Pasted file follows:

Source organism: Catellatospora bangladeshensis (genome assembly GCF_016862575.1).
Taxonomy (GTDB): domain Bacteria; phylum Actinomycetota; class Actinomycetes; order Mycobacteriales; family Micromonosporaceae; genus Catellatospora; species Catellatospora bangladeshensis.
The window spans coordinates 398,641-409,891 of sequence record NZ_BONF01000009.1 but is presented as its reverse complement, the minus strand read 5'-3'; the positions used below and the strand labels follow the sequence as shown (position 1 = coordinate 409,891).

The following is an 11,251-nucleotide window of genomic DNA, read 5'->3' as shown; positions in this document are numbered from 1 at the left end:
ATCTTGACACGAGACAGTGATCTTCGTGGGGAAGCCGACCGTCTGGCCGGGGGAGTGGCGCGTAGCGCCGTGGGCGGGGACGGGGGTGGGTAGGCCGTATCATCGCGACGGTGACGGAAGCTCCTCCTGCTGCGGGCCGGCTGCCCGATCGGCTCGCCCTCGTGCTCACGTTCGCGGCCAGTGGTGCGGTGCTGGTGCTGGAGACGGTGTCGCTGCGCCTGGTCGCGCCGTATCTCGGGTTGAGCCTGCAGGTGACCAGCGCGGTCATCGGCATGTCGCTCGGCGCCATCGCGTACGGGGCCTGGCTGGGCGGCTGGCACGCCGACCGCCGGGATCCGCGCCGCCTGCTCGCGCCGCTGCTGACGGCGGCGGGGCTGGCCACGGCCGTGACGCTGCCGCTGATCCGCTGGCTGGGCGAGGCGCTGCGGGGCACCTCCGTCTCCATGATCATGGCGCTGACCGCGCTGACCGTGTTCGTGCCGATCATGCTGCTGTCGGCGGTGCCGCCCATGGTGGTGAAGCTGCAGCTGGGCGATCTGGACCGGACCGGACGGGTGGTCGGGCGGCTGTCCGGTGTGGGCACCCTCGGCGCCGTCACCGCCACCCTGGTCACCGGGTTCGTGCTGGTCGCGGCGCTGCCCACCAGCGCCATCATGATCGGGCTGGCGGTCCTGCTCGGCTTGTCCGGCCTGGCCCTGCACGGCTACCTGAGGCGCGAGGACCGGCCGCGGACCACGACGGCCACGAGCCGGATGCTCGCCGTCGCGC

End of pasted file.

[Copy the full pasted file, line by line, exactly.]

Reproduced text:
Source organism: Catellatospora bangladeshensis (genome assembly GCF_016862575.1).
Taxonomy (GTDB): domain Bacteria; phylum Actinomycetota; class Actinomycetes; order Mycobacteriales; family Micromonosporaceae; genus Catellatospora; species Catellatospora bangladeshensis.
The window spans coordinates 398,641-409,891 of sequence record NZ_BONF01000009.1 but is presented as its reverse complement, the minus strand read 5'-3'; the positions used below and the strand labels follow the sequence as shown (position 1 = coordinate 409,891).

The following is an 11,251-nucleotide window of genomic DNA, read 5'->3' as shown; positions in this document are numbered from 1 at the left end:
ATCTTGACACGAGACAGTGATCTTCGTGGGGAAGCCGACCGTCTGGCCGGGGGAGTGGCGCGTAGCGCCGTGGGCGGGGACGGGGGTGGGTAGGCCGTATCATCGCGACGGTGACGGAAGCTCCTCCTGCTGCGGGCCGGCTGCCCGATCGGCTCGCCCTCGTGCTCACGTTCGCGGCCAGTGGTGCGGTGCTGGTGCTGGAGACGGTGTCGCTGCGCCTGGTCGCGCCGTATCTCGGGTTGAGCCTGCAGGTGACCAGCGCGGTCATCGGCATGTCGCTCGGCGCCATCGCGTACGGGGCCTGGCTGGGCGGCTGGCACGCCGACCGCCGGGATCCGCGCCGCCTGCTCGCGCCGCTGCTGACGGCGGCGGGGCTGGCCACGGCCGTGACGCTGCCGCTGATCCGCTGGCTGGGCGAGGCGCTGCGGGGCACCTCCGTCTCCATGATCATGGCGCTGACCGCGCTGACCGTGTTCGTGCCGATCATGCTGCTGTCGGCGGTGCCGCCCATGGTGGTGAAGCTGCAGCTGGGCGATCTGGACCGGACCGGACGGGTGGTCGGGCGGCTGTCCGGTGTGGGCACCCTCGGCGCCGTCACCGCCACCCTGGTCACCGGGTTCGTGCTGGTCGCGGCGCTGCCCACCAGCGCCATCATGATCGGGCTGGCGGTCCTGCTCGGCTTGTCCGGCCTGGCCCTGCACGGCTACCTGAGGCGCGAGGACCGGCCGCGGACCACGACGGCCACGAGCCGGATGCTCGCCGTCGCGC